Every river, creek, and stream is different and the characteristics of your environment determines how you dredge. Obviously the need for good water is the primary requirement because without a proper amount of water your dredge cannot operate. Some smaller dredges can operate on less than 80 gallons of water per minute, but others require hundreds of gallons. You can always sit in a large puddle and recirculate water, but the water will become extremely murky making it difficult to see (which typically causes rock jams in the hose and jet). There's a difference in how you start your dredge hole based on the composition of the river and how deep you have to go to reach bedrock. The hole you start also varies if you are diving and working completely underwater, or if you are working above water in a shallow creek, river or stream. No matter how deep you are or if you're diving or not, there's a basic way to create an effective working area to maximize the use of the dredge and remain safe.
One thing I like to do as soon as I get on site (in a shallow creek or stream) is to put the nozzle right on the spot that I want to dredge. Once I place the nozzle down, I straighten out the hose and then look for a good spot within the reach of the hose to place the dredge. You want the suction hose as straight as possible to reduce rock jams in the hose, but you also want a little flexibility to expand your work area without moving the dredge. This is much easier to do when the dredge is floating because all you have to do is adjust the rope that is securing the dredge. The below picture on the left shows my son Chris using our 4" Proline dredge. The dredge is floating and is easy to move around using a rope that is tied off to the trees on the bank. This luxury allows Chris to keep the dredge hose almost perfectly straight which greatly reduces rock jams in the hose and jet. The photo on the right shows a Keene 4" that is secured to the bank with a rope. If you can float, float!
If you know you're dealing with big rocks or boulders, you'll have to start working the surface of the gravel bed in a pretty wide area. This ensures that as you go down you're not creating a wall of rocks but more of a gentle and safe ramp. For divers in this situation, maintaining at least a 2:1 ratio is absolutely critical for safety. I'm not going to go into detail here trying to explain how you take apart a boulder-filled river while diving, but experienced dredgers understand the ramping approach. Boulders have no conscience; they do not discriminate; they will kill you.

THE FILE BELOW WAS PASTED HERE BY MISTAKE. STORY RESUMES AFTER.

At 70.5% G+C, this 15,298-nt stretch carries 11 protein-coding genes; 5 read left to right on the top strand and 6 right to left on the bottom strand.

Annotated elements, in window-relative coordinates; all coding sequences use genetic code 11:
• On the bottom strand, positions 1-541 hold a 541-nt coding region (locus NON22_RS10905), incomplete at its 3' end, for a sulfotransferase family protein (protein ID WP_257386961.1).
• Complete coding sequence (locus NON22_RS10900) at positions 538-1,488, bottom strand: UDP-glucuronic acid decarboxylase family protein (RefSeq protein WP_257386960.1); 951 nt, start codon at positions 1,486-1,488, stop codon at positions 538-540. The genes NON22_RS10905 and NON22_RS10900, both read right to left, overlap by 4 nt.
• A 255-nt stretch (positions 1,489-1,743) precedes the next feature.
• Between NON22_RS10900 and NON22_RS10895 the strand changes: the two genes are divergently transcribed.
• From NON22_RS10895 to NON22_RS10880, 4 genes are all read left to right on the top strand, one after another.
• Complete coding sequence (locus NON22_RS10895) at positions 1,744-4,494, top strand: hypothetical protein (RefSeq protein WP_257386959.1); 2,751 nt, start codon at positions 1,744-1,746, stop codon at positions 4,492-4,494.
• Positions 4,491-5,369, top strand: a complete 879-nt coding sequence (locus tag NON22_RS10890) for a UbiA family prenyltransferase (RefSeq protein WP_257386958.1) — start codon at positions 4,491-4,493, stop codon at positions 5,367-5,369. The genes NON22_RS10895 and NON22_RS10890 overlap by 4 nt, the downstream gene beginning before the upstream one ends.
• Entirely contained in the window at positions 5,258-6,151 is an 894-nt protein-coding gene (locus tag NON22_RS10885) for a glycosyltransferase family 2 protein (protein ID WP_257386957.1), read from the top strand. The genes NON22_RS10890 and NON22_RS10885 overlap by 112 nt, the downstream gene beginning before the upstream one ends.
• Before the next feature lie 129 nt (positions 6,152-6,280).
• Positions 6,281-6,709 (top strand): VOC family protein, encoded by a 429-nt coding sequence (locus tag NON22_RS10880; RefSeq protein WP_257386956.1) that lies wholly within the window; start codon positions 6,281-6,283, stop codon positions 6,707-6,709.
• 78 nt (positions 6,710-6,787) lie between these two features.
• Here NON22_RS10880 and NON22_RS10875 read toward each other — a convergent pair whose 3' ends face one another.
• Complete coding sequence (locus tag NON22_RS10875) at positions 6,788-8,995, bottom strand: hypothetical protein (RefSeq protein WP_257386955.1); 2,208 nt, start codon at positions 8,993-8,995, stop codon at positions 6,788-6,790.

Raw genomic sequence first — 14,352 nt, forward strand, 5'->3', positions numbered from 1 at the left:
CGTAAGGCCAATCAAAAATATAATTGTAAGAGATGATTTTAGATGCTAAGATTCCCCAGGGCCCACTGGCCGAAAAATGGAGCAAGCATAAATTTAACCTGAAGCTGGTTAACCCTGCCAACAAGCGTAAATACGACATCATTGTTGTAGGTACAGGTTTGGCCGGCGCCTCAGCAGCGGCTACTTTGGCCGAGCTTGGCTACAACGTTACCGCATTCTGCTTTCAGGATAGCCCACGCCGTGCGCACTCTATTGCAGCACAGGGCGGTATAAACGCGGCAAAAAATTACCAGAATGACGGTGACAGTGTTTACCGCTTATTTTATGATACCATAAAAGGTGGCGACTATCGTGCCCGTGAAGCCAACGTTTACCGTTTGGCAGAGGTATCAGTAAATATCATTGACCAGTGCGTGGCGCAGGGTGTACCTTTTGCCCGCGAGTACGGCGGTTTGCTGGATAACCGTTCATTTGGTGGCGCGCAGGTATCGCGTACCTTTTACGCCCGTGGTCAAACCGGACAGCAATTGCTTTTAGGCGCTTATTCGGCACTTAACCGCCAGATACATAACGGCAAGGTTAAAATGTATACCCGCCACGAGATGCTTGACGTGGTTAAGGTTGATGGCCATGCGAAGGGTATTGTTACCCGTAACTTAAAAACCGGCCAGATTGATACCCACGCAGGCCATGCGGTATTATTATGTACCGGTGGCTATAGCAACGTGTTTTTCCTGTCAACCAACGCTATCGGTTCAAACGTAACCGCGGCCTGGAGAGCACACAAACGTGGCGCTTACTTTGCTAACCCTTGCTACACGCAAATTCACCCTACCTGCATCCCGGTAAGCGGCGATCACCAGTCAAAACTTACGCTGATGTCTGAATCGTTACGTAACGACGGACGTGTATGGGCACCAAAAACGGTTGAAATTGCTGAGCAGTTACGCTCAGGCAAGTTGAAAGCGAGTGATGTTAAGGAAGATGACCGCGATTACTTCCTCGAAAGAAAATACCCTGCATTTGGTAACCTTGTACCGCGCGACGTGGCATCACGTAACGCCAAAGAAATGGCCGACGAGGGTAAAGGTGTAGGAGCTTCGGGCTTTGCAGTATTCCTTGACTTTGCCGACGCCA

In general, the best way to start a dredge hole is to start by processing the top layer in a nice wide circle. As you go down, you "terrace" the sides so that they are gently sloped. If you see a rock that might budge and slide, move it out of the way. You take apart the river or creek one rock at a time using the suction hose as your scalpel. Look at the composition of the material you are processing and make mental notes of colors, composition, clay, and layers.
Get into the habit of checking your sluice if you are working alone. It's a pain to get up every 10 minutes or so to check, but it's better than leaving a flat rock covering your riffles for a half hour (see below pic). That flat rock disturbs everything around it on all sides. Don't get lazy in your dredge hole and don't let your dredge fight to retain your gold. You're working hard for nothing if you don't check your sluice frequently.
When your back checking your sluice, grab your shovel and move those tails away from the sluice. Backing up a sluice with tails (see below pics) is a common mistake when dredging in shallow water, and it's a costly one with regards to keeping that gold in your sluice. It's easy to lose track of time when you're dredging. You have to remind yourself to check your equipment.
Keep the tails close by so that they can be used to fill in the hole when you are done. Don't throw rocks up onto the banks. I'm really not sure why people feel they have to throw the rocks completely out of the river. Keep them close to you but don't put them in a place where they can come back into the hole. Once you're done in that spot, toss the rocks back into the hole and do your best to fill it in. Mark any deep holes with rock piles or flags so that others know there is a deep hole.
Study your sluice in action
While observing your sluice, you will see that both light and heavy material is being processed. The light material or worthless gravels are being pushed down the sluice and discharged out the back. The heavy material contains the values, and that material is also being processed but at a much slower rate. Don't focus only on how well your sluice is discharging worthless rocks, that's just one part of it. Study the action in front of and behind the riffles as well as the material entering the sluice from under the punch plate.